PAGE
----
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Breastfeeding could cut children’s leukaemia risk

Do more to increase understanding of social acceptability of breastfeeding, say researchers

Louise Prime

Friday, 05 June 2015

Being breastfed for at least six months could cut children’s risk of leukaemia by almost a fifth, according to researchers in Israel. In their study*, published in JAMA this week, they called for better education of both healthcare professionals and the public about the health benefits of breastfeeding, to increase its social acceptance.

Researchers led from the University of Haifa conducted a meta-analysis of data from 18 earlier studies, published between January 1960 and December 2014, that had researched the association between breastfeeding (including information on duration of breastfeeding) and childhood leukaemia.

They found that compared with no or shorter breastfeeding, any breastfeeding for six months or longer was associated with a 19% lower risk for childhood leukaemia. They also conducted a separate meta-analysis of 15 studies, which indicated that having ever been breastfed was associated with an 11% lower risk for childhood leukaemia compared with never having been breastfed – although the definition of ‘never breastfed’ differed between studies.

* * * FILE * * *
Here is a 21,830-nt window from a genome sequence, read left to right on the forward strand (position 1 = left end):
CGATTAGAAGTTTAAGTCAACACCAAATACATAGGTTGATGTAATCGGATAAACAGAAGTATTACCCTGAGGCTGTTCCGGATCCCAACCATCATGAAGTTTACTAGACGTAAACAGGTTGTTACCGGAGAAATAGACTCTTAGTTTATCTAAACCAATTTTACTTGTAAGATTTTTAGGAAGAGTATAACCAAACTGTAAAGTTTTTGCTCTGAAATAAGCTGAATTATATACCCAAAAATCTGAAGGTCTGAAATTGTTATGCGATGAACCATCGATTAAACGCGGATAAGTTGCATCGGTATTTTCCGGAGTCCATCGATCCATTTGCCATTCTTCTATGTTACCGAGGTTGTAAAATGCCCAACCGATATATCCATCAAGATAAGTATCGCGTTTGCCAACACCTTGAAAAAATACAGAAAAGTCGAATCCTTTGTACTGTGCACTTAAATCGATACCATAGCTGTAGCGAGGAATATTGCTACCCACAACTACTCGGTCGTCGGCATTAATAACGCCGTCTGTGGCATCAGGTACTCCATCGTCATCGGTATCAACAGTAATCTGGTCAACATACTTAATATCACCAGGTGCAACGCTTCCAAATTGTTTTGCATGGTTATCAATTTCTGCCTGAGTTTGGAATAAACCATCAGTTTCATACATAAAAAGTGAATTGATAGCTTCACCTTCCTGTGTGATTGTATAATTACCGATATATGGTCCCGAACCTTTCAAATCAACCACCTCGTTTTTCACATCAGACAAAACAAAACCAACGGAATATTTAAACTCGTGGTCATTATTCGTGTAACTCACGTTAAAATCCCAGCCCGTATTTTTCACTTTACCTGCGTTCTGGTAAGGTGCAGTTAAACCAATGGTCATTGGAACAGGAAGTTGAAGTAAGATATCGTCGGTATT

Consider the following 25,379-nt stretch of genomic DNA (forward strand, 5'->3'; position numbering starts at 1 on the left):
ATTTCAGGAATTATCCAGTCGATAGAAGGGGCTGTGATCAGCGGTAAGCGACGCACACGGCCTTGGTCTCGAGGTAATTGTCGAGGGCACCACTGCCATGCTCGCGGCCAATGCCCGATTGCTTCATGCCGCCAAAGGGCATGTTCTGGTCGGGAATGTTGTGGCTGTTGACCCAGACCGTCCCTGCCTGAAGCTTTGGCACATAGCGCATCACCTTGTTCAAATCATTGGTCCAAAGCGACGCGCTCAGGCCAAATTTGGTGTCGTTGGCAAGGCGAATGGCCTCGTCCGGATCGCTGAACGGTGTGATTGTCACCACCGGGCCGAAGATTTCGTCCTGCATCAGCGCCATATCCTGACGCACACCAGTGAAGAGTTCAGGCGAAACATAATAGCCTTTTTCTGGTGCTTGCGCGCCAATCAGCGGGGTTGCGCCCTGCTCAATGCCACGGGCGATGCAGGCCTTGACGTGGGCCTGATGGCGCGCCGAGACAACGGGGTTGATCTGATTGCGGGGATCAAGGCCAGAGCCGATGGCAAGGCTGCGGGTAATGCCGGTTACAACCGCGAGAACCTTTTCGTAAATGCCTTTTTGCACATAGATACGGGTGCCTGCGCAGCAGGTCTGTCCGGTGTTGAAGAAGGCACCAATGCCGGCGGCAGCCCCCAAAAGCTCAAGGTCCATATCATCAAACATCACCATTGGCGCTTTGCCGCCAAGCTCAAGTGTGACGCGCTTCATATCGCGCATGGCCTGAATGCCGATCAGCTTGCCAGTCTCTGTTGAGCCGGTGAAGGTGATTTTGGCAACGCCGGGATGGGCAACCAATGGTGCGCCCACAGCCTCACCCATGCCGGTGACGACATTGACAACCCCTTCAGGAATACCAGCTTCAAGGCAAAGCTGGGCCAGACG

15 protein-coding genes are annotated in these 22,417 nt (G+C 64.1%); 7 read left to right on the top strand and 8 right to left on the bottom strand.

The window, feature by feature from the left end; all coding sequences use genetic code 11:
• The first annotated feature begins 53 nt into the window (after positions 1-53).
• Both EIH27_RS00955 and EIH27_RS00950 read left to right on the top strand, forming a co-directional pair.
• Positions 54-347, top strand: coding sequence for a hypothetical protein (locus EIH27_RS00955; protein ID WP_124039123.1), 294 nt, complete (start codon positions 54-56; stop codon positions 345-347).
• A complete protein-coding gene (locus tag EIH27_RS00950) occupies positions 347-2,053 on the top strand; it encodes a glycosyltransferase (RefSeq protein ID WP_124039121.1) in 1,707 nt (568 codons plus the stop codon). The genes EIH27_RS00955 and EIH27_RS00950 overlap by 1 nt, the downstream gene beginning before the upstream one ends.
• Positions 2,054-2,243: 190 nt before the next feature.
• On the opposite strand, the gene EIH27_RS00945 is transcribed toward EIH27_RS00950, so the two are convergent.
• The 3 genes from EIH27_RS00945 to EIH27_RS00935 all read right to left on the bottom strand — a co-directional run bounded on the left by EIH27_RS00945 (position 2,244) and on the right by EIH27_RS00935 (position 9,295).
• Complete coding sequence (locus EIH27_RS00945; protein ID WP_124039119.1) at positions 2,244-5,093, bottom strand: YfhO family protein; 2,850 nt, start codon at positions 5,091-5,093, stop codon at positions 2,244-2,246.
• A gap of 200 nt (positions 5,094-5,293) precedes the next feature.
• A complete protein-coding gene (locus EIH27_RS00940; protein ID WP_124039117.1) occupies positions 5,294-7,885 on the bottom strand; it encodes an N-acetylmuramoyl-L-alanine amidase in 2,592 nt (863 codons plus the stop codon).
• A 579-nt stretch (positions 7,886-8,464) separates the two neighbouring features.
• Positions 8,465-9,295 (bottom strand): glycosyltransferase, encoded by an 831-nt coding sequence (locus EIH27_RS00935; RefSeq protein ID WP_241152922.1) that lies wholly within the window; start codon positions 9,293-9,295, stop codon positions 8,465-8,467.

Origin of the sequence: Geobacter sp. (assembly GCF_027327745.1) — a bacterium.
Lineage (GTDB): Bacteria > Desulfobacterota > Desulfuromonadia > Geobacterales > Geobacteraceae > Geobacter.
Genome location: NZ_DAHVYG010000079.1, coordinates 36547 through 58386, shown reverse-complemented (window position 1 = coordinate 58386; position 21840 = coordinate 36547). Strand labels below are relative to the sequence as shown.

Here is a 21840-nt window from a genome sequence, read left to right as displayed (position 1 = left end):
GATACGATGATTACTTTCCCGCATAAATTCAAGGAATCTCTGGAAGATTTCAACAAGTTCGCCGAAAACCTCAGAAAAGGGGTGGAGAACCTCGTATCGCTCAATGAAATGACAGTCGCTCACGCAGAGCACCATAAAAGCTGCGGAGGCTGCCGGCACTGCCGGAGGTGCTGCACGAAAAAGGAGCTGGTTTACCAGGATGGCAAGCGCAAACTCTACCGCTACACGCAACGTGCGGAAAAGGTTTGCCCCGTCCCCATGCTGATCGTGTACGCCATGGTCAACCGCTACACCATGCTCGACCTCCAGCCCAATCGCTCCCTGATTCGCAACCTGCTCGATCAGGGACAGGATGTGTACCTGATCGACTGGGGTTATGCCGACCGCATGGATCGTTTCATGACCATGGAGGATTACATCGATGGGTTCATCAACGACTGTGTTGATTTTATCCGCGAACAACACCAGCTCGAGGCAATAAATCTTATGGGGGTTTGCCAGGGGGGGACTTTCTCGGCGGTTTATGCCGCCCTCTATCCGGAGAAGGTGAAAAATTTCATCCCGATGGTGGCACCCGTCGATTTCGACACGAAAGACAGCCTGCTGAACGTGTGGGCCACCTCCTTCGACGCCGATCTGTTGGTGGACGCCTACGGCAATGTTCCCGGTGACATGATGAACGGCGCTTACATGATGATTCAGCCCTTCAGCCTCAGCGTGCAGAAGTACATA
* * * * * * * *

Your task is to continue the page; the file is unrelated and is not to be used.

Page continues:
They wrote: “All meta-analyses of subgroups of the 18 studies showed similar associations. Based on current meta-analyses results, 14% to 19% of all childhood leukaemia cases may be prevented by breastfeeding for 6 months or more.” They suggested that this reduction in relative risk of leukaemia associated with breastfeeding could be related to several biological mechanisms of breast milk, including the fact that it contains many immunologically active components and anti-inflammatory defence mechanisms that influence the development of a baby’s immune system.

They pointed out that breastfeeding is a “highly accessible, low-cost public health measure” and that their meta-analysis – which included studies not featured in previous meta-analyses on the subject –indicates that promoting breastfeeding for six months or more could help to reduce the incidence of childhood leukaemia, in addition to its other health benefits for children and mothers.

They concluded: “Because the primary goal of public health is prevention of morbidity, health care professionals should be taught the potential health benefits of breastfeeding and given tools to assist mothers with breastfeeding, whether themselves or with referrals to others who can help. The many potential preventive health benefits of breastfeeding should also be communicated openly to the general public, not only to mothers, so breastfeeding can be more socially accepted and facilitated. In addition, more high-quality studies are needed to clarify the biological mechanisms underlying this association between breastfeeding and lower childhood leukaemia morbidity.”

* Efrat L. Amitay, et al. Breastfeeding and Childhood Leukemia Incidence. A Meta-analysis and Systematic Review. JAMA Pediatr. 2015;169(6):e151025. doi:10.1001/jamapediatrics.2015.1025.

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